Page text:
June 7, 2017; U.S. News & World Report
NPQ has written repeatedly about how the funding of patient advocacy groups by pharmaceutical and medical device corporations has hijacked a frontline of defense for those with chronic diseases. In other words, when you take money from business interests whose bottom-line profits are made off your constituents, it mutes your voice in a pernicious way that should not be tolerated.
Yesterday, Kaiser News reported on a win for patient advocates in Nevada as they goosed a bill in the legislature requiring insulin makers to disclose the profits they make on the drug necessary to the survival of the 1.25 million Americans who live with Type 1 diabetes. The cost of insulin has risen more than threefold over the last decade, only to be met with a truly stunning silence from patient advocacy nonprofits.
In this case, the patients had to go it alone and without the support of patient advocacy groups like the American Diabetes Association, notable for their absence in this fight. Why so quiet? That traces back to their financial ties to the very pharmaceutical industry being challenged in such legislation. This article says that “many of the dozens of U.S. diabetes advocacy organizations, large and small, garner significant portions of their funding from insulin manufacturers.” The Nevada bill in question would require such contributions be openly disclosed.
In 2016, two of the “big three” insulin producers—Eli Lilly and Sanofi—contributed at least $4.7 million to such national patient advocacy groups as the American Diabetes Association, Diabetes Patient Advocacy Coalition (DPAC), JDRF International and the Diabetes Hands Foundation, according to company disclosures. The third major insulin manufacturer, Novo Nordisk, does not disclose its charitable contributions.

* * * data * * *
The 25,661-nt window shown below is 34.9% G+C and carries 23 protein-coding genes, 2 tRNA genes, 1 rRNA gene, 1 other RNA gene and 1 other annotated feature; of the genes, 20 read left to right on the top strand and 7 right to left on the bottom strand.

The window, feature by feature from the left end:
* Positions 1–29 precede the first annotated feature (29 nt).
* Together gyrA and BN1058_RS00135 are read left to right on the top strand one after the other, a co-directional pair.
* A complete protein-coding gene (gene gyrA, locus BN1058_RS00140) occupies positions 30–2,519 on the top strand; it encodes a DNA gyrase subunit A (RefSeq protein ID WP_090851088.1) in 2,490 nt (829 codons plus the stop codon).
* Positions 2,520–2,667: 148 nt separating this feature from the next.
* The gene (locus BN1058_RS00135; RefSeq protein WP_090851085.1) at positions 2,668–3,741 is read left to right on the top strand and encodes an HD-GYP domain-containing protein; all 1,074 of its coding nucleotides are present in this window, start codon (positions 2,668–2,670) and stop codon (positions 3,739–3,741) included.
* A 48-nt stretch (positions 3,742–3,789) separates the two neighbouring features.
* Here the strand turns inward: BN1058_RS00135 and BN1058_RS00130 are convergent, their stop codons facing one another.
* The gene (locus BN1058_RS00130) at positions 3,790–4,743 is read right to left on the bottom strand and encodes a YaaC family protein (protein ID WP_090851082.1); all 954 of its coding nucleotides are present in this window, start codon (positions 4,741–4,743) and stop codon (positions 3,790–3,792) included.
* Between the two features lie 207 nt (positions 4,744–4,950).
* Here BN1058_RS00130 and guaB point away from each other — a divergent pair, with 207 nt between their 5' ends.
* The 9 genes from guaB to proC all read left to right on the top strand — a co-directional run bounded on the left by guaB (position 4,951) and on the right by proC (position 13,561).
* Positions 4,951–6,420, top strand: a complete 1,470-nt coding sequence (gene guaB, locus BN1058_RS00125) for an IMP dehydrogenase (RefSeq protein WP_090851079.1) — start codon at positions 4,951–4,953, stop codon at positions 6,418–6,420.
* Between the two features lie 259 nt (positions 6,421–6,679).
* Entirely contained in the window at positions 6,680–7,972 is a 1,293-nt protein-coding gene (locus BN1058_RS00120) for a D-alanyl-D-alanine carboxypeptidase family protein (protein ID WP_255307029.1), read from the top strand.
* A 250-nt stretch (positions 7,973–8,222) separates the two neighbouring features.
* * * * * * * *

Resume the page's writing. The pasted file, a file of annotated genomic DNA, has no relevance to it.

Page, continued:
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The Nevada Diabetes Association, for instance, does not list its financial sponsors on its website or on its IRS Form 990. Executive Director Sarah Gleich says, “We disclose what we have received, and the IRS does not require that we publicly publish from whom. No one is giving out their invitation list to the party.” (The…party?) The American Diabetes Association took in at least $3.9 million from Eli Lilly and Sanofi last year, which is when CEO Larry Hausner wrote, in an op-ed opposing the legislation in the Nevada Appeal, “Caring for people with diabetes involves more than what they pay for insulin or another medication.”
So, abandoned by their advocacy groups, diabetes patients organized a campaign on Twitter, using the hashtag #insulin4all. Erin Gilmer, a Colorado advocate with Type 1 diabetes, comments, “People feel frustrated. At the federal level, we’re not being seen because there’s so much going on politically…It might have to be a state-by-state movement.”
Laura Marston, an advocate in Washington, D.C., with Type 1 diabetes, says that there is plenty of grassroots support for legislation on insulin prices, but that advocacy organizations are not listening to the right people.
“There should be more focus on the one thing we need to survive. … Without insulin, I die a horrendous death in 12 to 24 hours,” Marston says. “No grassroots support? There’s desperation.”